Brace for political unrest this spring
What happens when a society creates a huge, growing underclass of unemployed or underemployed, powerless people who believe — and correctly so — that the powers in government and big business don’t care enough about them to act in their interests or even hear their voices?
History suggests the answer: Out of prolonged desperation, the situation will explode in frustration and people may resort to violence to be heard. If legitimate means of voicing dissatisfaction are cut off, people are prone to act out. This, I fear, will increasingly happen with the expanding populist protests, most notably the Occupy movement. Actions to remedy the present social and economic injustices happen slowly at best, particularly at a time of unprecedented congressional paralysis. People tend to become impatient when they cannot find work, pay bills or put a roof over their heads.
Let’s remember that these young people have been promised a democracy when they grow up, so they’re now expecting one — nay, demanding one. Are they getting one? We can’t begin here to go into all the ways that the present power structure favors the privileged and the powerful at the expense of the majority. With corporations now officially declared people, they have fully supplanted people as the prime objects of government policy.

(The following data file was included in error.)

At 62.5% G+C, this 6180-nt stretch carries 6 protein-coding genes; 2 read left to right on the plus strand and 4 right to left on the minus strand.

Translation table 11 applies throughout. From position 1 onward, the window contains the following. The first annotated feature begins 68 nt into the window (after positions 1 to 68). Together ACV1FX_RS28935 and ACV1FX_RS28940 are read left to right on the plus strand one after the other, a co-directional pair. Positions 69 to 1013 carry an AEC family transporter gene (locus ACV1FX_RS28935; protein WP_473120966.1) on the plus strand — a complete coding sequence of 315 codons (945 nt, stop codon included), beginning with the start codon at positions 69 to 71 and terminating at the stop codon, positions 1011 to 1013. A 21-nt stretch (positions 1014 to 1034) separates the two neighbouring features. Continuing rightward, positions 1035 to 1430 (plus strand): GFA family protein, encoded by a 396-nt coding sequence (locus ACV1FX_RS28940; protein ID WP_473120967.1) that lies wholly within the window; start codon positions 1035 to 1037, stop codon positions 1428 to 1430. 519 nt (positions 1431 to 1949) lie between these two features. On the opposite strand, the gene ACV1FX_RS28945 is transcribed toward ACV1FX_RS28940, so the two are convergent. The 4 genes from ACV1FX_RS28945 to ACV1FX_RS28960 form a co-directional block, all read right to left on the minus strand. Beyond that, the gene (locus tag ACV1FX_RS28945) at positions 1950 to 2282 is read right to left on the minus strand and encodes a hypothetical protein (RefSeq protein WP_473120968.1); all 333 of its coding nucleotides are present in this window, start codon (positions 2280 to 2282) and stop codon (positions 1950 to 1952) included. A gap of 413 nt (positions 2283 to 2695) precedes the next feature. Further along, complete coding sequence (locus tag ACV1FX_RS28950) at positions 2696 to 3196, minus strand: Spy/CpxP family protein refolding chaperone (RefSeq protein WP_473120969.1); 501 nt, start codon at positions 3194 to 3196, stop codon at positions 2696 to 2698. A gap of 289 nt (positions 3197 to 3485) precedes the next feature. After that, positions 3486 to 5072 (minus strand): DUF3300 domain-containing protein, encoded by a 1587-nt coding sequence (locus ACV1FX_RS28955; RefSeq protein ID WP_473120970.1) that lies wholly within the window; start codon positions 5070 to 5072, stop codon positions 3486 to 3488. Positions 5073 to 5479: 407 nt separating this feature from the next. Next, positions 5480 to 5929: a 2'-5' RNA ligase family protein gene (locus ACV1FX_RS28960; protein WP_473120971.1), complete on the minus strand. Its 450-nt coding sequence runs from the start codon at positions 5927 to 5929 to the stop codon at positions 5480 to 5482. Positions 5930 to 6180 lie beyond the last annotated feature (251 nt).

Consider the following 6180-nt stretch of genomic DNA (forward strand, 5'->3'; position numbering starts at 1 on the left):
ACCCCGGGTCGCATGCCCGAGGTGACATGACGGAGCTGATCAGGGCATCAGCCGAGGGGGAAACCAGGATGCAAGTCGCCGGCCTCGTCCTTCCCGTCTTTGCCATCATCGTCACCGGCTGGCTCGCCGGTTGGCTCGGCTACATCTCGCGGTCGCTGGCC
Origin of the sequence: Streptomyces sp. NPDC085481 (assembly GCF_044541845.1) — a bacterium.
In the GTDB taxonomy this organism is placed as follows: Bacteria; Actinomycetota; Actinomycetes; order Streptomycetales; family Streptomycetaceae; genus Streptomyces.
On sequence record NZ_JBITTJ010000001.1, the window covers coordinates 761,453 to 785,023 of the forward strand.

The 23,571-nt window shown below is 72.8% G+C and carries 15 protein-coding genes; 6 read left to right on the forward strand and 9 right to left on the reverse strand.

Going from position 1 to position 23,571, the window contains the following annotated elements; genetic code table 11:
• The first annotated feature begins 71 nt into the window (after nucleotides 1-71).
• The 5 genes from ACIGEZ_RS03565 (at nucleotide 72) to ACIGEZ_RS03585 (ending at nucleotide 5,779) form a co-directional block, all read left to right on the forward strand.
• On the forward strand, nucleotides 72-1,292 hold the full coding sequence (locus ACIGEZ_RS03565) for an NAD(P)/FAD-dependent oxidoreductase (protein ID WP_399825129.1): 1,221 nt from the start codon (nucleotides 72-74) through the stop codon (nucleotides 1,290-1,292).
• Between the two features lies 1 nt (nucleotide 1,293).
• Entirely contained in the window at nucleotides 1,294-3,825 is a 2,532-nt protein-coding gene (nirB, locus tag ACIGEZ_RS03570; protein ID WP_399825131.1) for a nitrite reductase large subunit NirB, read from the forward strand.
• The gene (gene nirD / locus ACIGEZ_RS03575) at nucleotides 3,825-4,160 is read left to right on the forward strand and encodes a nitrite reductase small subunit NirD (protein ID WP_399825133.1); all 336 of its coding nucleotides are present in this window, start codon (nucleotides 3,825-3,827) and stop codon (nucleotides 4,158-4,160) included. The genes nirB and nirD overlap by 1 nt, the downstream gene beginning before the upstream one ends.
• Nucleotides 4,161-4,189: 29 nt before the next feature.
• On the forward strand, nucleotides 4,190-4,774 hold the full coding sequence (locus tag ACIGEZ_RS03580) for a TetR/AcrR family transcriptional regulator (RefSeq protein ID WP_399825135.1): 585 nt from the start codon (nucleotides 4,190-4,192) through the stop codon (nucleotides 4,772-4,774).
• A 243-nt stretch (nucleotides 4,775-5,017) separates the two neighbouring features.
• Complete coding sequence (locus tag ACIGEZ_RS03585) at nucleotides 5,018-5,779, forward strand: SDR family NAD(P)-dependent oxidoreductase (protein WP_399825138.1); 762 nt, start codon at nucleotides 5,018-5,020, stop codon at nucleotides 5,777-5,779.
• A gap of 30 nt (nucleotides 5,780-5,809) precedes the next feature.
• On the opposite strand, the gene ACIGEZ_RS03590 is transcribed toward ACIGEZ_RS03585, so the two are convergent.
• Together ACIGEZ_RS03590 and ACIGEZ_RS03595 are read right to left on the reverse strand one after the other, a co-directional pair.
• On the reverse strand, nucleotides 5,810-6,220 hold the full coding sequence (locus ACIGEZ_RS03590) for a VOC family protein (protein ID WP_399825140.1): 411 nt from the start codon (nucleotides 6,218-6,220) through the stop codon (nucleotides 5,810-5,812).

Comments such as Newt Gingrich’s “Get a job” and “Take a bath” or Mitt Romney’s “I’m not concerned about the very poor that have a safety net” only reinforce the sense that no one is listening, adding yet more fuel to the fire. Where are those jobs Mr. Speaker? How many jobs were destroyed by Wall Street greed and lax regulation by politicians in the pockets of their corporate donors?
It’s very doubtful that the unrest will subside until significant change occurs. After all, this is democracy — and as we’ve been told, democracy is not only desirable, it’s inevitable. I hope our elected representatives act swiftly to begin restoring some semblance of populist democracy or I fear the situation will deteriorate as the frustrations explode this spring.
Tony Giordano is a part-time research consultant at the Heldrich Center and an adjunct instructor in social science at Brookdale Community College.